Cloud Storage JSON API overview

The Cloud Storage JSON API is a simple, JSON-backed interface for accessing and manipulating Cloud Storage projects in a programmatic way. It is fully compatible with the Cloud Storage Client Libraries.

The JSON API is intended for software developers. To use it you should be familiar with web programming and be comfortable creating applications that consume web services through HTTP requests. If this does not describe you, consider one of the following alternatives:

  • If you are just starting out with Cloud Storage, you should first try either the Cloud Console Quickstart or the gsutil Quickstart. These tutorials demonstrate the basics of using Cloud Storage without the need to use the API directly.

  • If you are a mobile or web app developer, you can use the Firebase SDKs for Cloud Storage.

  • If you are not a software developer and want to store your personal data in the cloud and share it with others, you can use Google Drive.

The current release of the JSON API is v1.

Activating the API

For new projects, the JSON API is activated by default, and it can be used immediately. Note that you must enable billing for your project before that project can create buckets. All other operations will work immediately.

To enable the JSON API in an existing project, go to the Google Cloud Storage JSON API page in the Cloud Console API Library, and click the Enable button.

Partial response

By default, when Cloud Storage sends a resource in a response, it sends the full representation of the resource. For better performance, you can ask Cloud Storage to send only the fields you specify. This is called a partial response.

To request a partial response, use the fields request parameter to specify the fields you want returned. You can use this parameter with any request that returns response data. The fields parameter only affects the response data; it does not affect the data that you need to send, if any. To reduce the amount of data you send when modifying resources, use a PATCH request.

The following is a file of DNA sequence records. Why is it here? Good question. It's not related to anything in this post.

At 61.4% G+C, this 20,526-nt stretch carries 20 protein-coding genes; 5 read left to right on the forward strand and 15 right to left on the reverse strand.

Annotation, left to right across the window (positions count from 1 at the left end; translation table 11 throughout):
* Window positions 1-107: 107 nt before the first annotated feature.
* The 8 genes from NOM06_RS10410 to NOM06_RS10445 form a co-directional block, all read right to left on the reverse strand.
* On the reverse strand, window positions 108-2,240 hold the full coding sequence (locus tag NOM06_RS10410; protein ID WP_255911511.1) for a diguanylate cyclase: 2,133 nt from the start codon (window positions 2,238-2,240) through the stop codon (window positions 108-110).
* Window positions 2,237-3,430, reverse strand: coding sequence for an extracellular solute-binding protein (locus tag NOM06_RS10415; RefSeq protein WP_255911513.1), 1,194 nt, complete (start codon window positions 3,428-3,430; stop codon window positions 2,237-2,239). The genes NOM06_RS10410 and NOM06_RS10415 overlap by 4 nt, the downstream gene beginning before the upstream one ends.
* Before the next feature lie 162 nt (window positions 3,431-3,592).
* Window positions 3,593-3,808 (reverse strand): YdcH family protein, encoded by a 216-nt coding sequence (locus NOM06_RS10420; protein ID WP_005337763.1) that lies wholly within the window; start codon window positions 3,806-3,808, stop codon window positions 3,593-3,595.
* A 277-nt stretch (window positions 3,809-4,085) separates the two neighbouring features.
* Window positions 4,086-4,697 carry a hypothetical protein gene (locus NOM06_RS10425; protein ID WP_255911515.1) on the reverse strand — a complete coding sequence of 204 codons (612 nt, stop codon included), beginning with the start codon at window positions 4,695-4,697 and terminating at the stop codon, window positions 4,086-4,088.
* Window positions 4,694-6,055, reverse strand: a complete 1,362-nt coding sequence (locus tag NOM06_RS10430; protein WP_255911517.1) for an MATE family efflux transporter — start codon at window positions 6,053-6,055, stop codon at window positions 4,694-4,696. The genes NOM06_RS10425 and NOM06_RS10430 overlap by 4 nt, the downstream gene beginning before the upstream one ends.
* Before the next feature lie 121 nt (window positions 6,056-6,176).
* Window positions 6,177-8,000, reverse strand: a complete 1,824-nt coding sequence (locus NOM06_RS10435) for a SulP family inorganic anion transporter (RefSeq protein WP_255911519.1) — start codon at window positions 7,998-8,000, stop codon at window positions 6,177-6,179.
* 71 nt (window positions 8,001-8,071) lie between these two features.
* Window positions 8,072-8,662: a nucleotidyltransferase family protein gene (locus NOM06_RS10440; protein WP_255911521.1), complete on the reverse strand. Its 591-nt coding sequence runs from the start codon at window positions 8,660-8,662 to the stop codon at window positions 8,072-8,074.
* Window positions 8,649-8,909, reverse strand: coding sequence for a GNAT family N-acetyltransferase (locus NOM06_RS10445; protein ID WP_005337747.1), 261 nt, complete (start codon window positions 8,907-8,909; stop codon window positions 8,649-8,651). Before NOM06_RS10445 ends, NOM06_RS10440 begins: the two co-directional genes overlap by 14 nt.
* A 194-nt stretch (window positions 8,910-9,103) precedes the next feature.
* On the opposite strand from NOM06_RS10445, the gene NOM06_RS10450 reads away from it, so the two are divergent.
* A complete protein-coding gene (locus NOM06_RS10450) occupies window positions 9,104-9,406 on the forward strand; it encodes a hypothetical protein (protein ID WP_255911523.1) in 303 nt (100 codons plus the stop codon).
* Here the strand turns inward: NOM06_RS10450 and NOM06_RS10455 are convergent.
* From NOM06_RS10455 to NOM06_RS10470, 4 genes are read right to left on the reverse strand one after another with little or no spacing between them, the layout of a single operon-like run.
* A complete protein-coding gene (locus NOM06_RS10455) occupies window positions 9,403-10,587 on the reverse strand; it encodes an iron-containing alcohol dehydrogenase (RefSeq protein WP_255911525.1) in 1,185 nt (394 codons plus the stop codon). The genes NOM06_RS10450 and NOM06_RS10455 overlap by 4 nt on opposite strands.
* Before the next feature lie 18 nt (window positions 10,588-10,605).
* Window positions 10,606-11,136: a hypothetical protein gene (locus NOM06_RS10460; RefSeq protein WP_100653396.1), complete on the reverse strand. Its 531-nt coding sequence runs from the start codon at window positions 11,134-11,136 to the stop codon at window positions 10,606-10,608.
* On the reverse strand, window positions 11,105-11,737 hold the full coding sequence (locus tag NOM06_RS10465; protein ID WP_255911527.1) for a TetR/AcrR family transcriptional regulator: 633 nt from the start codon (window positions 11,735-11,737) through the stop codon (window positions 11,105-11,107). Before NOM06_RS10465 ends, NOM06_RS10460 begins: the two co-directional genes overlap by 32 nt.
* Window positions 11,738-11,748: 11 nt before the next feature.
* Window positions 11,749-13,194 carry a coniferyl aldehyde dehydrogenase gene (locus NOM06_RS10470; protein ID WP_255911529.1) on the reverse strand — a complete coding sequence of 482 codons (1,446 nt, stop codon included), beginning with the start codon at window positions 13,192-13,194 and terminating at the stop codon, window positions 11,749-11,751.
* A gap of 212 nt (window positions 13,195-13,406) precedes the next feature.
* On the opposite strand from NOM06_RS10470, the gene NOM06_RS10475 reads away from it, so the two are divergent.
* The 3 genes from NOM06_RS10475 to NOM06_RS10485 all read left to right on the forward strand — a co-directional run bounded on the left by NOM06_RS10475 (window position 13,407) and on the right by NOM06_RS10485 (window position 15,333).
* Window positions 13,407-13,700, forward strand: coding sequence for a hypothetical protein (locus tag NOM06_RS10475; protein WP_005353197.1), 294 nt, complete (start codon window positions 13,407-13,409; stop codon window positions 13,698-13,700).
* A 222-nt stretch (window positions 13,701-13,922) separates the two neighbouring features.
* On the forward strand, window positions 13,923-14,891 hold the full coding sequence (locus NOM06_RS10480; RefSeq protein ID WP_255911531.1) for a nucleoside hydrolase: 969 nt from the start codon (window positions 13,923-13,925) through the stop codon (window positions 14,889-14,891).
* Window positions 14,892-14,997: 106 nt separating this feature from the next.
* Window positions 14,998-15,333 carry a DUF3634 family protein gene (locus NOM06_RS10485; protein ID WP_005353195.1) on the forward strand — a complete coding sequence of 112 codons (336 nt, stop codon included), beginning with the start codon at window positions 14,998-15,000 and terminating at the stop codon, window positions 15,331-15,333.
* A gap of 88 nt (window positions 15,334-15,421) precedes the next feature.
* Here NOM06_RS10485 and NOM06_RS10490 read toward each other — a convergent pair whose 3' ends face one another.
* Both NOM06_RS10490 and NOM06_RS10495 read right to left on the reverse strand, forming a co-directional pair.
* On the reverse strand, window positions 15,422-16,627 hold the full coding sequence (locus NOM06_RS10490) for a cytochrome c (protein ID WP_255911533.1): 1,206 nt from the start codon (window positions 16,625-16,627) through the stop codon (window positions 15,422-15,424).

Syntax summary

The format of the fields request parameter value is loosely based on XPath syntax. When using the fields parameter, follow these guidelines:

  • Use a comma-separated list to return multiple fields.

    For example, fields=name,generation,size.

  • Use a/b to return a field b that is nested within field a; use a/b/c to return a field c nested within b.

    For example, fields=metadata/key1.

  • By default, if your request specifies particular fields, the server returns the objects or array elements in their entirety.Use a sub-selector to request a set of specific sub-fields of arrays or objects by placing expressions in parentheses.

    For example: fields=items(id,metadata/key1) returns only the item ID and the key1 custom metadata for each element in the items array. You can also specify a single sub-field, where fields=items(id) is equivalent to fields=items/id.

  • Each field specified in fields is relative to the root of the response. So if you are performing an operation to list objects, the response is a collection that includes as part of it an array of objects. If you are performing an operation that returns a single object or bucket, fields are specified relative to that particular resource. If the field you select is (or is part of) an array, the server returns the selected portion of all elements in the array.

Here are some collection-level examples, which typically apply when listing resources such as buckets and objects:

Example Effect
items Returns all elements in the items array, including all fields in each element, but no other fields.
etag,items Returns both the etag field and all elements in the items array.
items/metadata/key Returns only the key field for all members of the metadata object, which is itself nested under the items array.

Whenever a nested field is returned, the response includes the enclosing parent objects. The parent fields do not include any other child fields unless they are also selected explicitly.
items(id,metadata/key) Returns only the values of the id and metadata key for each element in the items array.

Handling partial responses